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You are here: Home - Pregnancy - Labor & Childbirth

4 Exercises To Make Labor & Childbirth Easier

by Alison Wood | April 27, 2013 12:00 AM
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We've all seen the classic movies of the women in childbirth. The few loud grunts and pushes, and then it's over. Sometimes it's just not that quick and easy. Growing a baby inside the womb is loads of work, and birthing a baby into the world is no less work. How can you prepare for that big day of labor pains and childbirth? How can you make things go a little smoother and hopefully quicker?

One easy step is Kegel exercises. Kegel exercises are simply small contractions of the pelvic floor muscles. These muscles support the bladder, urethra, uterus and rectum. Routinely performing Kegel exercise can improve circulation to your vaginal and rectal area. By doing this, these exercises also speed healing to wounds experienced after an episiotomy as well as keep hemorrhoids under control. Women that have consistently exercised their Kegel muscles during pregnancy have reported experiencing shorter pushing stages in labor than women that never performed Kegels during the pregnancy time period. That's enough to get any woman on a Kegel exercise regime!

How to Do Kegels:

The process is simple. First, locate your Kegel muscles so you are able to contract and release them. The easiest way to locate your muscles is to try to stop your flow of urine when urinating. The muscles that you feel stopping the flow are your Kegels. Once you have located your muscles, tighten the muscles for five to ten seconds and release. Repeat many times. Aim for about 20 contractions a day. Remember, you can do this anywhere! Try to take thought to try them when you are at the computer, watching TV, waiting in the doctor's office, or driving your car. There are too many benefits from Kegels to not work these exercises in daily.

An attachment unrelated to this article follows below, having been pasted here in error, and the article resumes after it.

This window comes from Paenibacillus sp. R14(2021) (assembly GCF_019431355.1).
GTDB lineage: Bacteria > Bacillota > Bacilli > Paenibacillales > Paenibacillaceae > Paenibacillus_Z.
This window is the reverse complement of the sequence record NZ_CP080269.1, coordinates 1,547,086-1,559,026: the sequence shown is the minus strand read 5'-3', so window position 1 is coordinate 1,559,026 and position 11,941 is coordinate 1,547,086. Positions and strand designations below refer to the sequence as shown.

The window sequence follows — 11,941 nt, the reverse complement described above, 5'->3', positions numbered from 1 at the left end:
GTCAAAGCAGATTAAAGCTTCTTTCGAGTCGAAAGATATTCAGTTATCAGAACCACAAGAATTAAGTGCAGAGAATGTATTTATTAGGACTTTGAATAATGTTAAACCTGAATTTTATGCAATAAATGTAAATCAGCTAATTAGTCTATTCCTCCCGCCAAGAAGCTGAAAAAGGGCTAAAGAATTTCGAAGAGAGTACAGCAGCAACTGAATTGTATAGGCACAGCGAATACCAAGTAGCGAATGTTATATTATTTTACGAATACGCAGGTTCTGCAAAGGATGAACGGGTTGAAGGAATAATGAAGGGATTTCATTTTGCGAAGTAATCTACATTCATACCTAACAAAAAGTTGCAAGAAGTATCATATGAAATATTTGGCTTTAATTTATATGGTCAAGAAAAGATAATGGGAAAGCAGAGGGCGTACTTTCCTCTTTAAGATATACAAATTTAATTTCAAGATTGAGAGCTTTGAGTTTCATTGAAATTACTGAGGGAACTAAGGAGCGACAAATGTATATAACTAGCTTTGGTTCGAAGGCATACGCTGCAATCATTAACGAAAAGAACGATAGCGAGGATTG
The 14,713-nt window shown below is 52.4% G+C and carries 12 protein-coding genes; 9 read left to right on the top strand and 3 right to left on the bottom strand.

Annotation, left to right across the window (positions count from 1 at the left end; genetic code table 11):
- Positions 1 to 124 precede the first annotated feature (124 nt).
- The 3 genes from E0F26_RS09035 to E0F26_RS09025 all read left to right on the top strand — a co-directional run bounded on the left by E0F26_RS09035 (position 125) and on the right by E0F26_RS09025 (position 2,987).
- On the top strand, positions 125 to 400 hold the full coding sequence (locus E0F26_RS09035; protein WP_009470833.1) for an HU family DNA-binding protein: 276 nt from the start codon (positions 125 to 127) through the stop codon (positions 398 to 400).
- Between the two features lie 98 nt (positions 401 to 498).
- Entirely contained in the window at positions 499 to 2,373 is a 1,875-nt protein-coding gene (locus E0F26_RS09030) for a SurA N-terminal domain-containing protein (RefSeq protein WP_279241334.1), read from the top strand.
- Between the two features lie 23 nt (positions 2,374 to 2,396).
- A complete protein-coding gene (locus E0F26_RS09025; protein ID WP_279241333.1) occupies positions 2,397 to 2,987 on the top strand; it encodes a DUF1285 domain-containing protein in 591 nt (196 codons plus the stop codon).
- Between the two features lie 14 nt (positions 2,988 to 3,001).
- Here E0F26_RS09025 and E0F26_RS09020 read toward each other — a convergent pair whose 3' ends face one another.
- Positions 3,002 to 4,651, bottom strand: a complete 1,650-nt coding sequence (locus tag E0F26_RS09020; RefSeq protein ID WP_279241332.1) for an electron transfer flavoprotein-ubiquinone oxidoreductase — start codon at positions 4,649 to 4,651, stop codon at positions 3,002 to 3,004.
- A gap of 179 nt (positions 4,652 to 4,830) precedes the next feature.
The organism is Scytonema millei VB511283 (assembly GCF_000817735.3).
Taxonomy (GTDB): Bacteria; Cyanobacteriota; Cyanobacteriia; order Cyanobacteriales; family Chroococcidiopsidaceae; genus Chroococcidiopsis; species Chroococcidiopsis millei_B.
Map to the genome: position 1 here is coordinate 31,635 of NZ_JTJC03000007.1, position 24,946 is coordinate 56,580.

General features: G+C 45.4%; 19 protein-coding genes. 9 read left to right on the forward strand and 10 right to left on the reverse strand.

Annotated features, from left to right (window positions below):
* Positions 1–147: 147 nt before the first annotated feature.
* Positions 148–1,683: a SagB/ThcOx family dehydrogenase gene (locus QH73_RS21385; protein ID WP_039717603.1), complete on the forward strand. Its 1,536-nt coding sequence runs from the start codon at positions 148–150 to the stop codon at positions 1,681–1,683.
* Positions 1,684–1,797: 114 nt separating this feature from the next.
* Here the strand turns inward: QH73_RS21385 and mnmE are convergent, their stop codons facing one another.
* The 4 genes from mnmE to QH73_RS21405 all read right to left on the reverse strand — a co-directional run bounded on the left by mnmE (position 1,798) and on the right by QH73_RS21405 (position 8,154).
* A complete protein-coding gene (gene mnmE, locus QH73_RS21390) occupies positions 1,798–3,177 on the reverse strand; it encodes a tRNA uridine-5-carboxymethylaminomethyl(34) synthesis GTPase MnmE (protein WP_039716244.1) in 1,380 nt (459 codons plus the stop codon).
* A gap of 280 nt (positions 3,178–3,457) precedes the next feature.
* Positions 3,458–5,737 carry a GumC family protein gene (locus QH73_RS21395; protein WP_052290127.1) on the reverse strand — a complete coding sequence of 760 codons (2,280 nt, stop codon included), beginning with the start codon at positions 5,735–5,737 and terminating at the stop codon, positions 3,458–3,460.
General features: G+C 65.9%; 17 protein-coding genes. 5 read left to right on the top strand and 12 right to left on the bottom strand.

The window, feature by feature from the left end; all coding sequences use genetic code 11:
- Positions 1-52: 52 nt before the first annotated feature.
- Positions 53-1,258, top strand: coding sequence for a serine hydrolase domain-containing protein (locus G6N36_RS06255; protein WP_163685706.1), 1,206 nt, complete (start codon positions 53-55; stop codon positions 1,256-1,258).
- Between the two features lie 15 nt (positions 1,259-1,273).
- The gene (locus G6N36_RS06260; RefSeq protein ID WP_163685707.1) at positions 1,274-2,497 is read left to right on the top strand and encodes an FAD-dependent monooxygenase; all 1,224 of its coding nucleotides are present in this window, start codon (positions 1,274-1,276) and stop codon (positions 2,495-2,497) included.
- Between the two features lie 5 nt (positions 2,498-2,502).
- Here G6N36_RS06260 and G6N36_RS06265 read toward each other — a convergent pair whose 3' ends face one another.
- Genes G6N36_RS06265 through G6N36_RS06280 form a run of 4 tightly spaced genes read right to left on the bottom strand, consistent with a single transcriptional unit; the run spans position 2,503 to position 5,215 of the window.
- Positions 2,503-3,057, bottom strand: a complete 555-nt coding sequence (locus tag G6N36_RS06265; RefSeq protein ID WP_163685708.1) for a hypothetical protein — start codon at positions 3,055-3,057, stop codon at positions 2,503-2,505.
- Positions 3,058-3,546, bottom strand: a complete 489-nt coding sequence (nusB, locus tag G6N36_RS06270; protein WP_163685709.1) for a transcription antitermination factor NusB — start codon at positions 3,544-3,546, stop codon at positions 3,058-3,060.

While Kegels are the most well-known and most productive exercise to prepare your womanly parts for labor and delivery, there are other exercises that can help as well.

What Does Labor Feel Like?

Pelvic tilt or Angry Cat

This exercise strengthens the abdominal muscles and can help ease back pain during pregnancy and labor. What woman doesn't need some back pain relief during labor?

To try this helpful exercise, get down on your hands and knees and keep your arms shoulder-width apart with knees hip-width apart. Make sure you keep your arms straight, but do not lock your elbows. Slowly inhale and tighten you abdominal muscles while tucking your buttocks under. Keep your back rounded as you tighten your tummy. Then, exhale while returning to the first position. Repeat as often as you feel comfortable.

Squat

The classic squat is great for strengthening your thighs and opening your pelvis. To perform squats suitable for pregnancy and childbirth, face the back of a chair with your feet slightly more than hip-width apart. Keep your toes pointed outward and hold the back of the chair for support and balance.

Tighten your tummy and stick out your chest. Shoulders should remain relaxed at all times. Next, slowly squat down and keep most of your weight toward your heels. Inhale as you squat down and exhale as you stand back up. Try to do three sets of 10 per day. For convenience and comfort, try ten repetitions in the morning, ten in the afternoon and ten in the evening. Breaking up your exercises throughout the day can help you remain faithful to your routine and not feel overly exhausted.



Tailor or Cobbler Pose

This pose can help open your pelvis and loosen your hip joints in preparation for birth. It has also helped women attain a better posture and offers relief for lower back pain.

To begin this pose, sit up perfectly straight against a wall. The soles of your feet should be touching. Next, press your knees down and away from each other and stay in this position until you become uncomfortable. Always do these movements slowly and gently.

Before you begin any exercise or exercise routine, check with your primary physician about his recommendation of what exercises are right for you and your health.

Alison Wood is a stay-at-home mom of six and freelance writer and blogger. She enjoys raising her six children and desires to share her experiences to help other mothers.

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